It was as if the longest match in the history of tennis came down from the heavens for the makers of Aleve.
And it’s not much of a stretch to imagine American John Isner or France’s Nicolas Mahut – the two combatants in the more than 11-hour match played over three days at Wimbledon – endorsing the naproxen sodium tablets in the coming days and weeks.
After all, their first-round match was effectively an Aleve commercial, the way rugby games played in the rain evoke Tide and other laundry detergents.
Just days after the pair finished their gruelling affair – Isner prevailed, winning the fifth set 70 games to 68 – Aleve took out a full-page ad on page 2 in the sports section of Globe and Mail, Canada’s national newspaper.
It could hardly have been more simple or effective. Halfway down the white page was a picture of Wimbledon’s iconic green courtside scoreboard showing Isner’s 6–4, 3–6, 6–7 (9-7), 7–6 (7-3), 70–68 victory. (There is no tiebreak in the fifth set at Wimbledon. The eight hours and 11 minutes for the fifth set alone eclipsed the time record for an entire match.)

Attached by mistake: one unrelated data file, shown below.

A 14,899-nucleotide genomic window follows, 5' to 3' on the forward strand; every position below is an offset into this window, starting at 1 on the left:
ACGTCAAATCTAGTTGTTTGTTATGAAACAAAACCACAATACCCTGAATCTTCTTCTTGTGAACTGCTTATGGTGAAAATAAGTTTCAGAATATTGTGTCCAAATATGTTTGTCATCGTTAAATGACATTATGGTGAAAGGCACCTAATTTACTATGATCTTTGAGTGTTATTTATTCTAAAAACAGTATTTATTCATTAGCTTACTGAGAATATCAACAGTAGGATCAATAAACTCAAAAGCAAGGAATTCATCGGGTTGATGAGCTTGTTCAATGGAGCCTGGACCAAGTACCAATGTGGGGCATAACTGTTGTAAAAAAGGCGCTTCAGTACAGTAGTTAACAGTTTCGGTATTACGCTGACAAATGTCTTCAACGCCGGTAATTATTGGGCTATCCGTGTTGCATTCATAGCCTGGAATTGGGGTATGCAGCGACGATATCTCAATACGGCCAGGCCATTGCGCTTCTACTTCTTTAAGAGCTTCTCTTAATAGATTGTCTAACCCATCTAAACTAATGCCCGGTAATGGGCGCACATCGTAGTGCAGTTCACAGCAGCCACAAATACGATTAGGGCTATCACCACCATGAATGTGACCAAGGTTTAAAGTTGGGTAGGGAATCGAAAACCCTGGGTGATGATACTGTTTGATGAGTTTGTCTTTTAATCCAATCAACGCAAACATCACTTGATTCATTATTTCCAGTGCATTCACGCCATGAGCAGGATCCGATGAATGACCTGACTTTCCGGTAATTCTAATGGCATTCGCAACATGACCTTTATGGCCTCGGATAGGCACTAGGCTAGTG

Down at the bottom of the page: a box of Aleve tablets, which have only been available (via an amusing launch) over-the-counter to Canadians since last summer. (While Aleve has been an over-the-counter medication in the U.S. for years, Canadians either needed a prescription for it or to sneak it back across the border after a road trip across the 49th parallel.)
Aleve moved quickly to associate itself with the match, which received extensive coverage in the international media for several days. It was often the second item on sportscasts, following stories about a little soccer tournament being held in South Africa called the FIFA World Cup. As a result, Aleve left its competition in the dust.
Not only has Aleve succeeded in associating itself with recovery from lengthy sporting competitions, it may also be able to carve out a spill-over niche for other muscle-taxing activities, such as gardening, cleaning out the garage or wrestling with your kids.
Game, set and match, Aleve.